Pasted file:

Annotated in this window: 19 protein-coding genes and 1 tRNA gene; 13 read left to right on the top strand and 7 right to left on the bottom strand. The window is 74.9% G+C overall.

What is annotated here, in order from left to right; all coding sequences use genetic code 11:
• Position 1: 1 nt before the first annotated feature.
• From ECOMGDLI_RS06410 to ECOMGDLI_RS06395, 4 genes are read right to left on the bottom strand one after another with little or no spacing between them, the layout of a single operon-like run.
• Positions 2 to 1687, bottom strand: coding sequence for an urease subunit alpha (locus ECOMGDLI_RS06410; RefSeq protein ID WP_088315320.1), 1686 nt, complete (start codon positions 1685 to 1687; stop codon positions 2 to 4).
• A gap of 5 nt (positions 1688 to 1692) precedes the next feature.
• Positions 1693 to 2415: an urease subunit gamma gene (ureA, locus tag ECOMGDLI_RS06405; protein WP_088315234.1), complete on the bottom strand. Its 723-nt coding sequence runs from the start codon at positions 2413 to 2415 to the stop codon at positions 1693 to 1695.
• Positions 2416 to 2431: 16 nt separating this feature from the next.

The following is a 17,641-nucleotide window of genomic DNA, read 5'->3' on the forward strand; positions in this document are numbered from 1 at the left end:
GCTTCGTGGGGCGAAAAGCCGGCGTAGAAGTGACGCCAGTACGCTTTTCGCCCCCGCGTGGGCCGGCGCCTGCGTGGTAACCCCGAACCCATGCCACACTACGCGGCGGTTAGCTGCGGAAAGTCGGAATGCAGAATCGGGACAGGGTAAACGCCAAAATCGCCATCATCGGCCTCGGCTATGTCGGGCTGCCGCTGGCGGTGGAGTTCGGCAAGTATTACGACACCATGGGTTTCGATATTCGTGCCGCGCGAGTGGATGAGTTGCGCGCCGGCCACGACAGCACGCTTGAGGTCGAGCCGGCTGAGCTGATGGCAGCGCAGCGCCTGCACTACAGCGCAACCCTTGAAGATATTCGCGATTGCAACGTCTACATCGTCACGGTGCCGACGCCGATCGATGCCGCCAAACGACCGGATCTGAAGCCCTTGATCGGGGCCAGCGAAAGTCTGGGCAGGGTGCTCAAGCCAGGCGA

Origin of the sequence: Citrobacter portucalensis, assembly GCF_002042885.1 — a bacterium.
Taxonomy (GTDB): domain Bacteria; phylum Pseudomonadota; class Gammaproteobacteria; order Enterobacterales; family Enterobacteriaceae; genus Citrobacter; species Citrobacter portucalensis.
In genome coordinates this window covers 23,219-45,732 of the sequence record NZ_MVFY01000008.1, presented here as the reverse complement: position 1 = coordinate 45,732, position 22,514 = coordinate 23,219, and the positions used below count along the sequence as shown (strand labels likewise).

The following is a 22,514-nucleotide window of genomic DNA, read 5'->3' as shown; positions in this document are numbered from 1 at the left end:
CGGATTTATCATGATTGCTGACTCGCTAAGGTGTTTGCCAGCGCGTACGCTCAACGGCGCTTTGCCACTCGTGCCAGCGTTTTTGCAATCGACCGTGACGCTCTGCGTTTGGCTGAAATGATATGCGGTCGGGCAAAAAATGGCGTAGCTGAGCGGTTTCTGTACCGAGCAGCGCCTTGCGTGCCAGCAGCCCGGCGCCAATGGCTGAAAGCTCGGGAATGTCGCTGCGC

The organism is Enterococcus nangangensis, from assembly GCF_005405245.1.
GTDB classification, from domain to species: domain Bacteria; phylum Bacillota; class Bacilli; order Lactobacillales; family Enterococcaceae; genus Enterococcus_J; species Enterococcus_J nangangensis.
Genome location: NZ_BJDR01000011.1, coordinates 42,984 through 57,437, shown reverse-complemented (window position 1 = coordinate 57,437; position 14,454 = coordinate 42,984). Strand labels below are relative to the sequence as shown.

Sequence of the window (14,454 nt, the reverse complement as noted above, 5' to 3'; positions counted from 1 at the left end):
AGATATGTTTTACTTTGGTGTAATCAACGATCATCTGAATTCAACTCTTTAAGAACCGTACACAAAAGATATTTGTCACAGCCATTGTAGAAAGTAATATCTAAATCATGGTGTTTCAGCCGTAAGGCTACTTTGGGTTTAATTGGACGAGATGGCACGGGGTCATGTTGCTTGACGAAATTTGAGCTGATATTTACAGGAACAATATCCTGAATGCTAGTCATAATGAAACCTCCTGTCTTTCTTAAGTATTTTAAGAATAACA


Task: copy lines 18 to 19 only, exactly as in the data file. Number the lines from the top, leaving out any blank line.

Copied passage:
Genome location: NZ_BJDR01000011.1, coordinates 42,984 through 57,437, shown reverse-complemented (window position 1 = coordinate 57,437; position 14,454 = coordinate 42,984). Strand labels below are relative to the sequence as shown.

Sequence of the window (14,454 nt, the reverse complement as noted above, 5' to 3'; positions counted from 1 at the left end):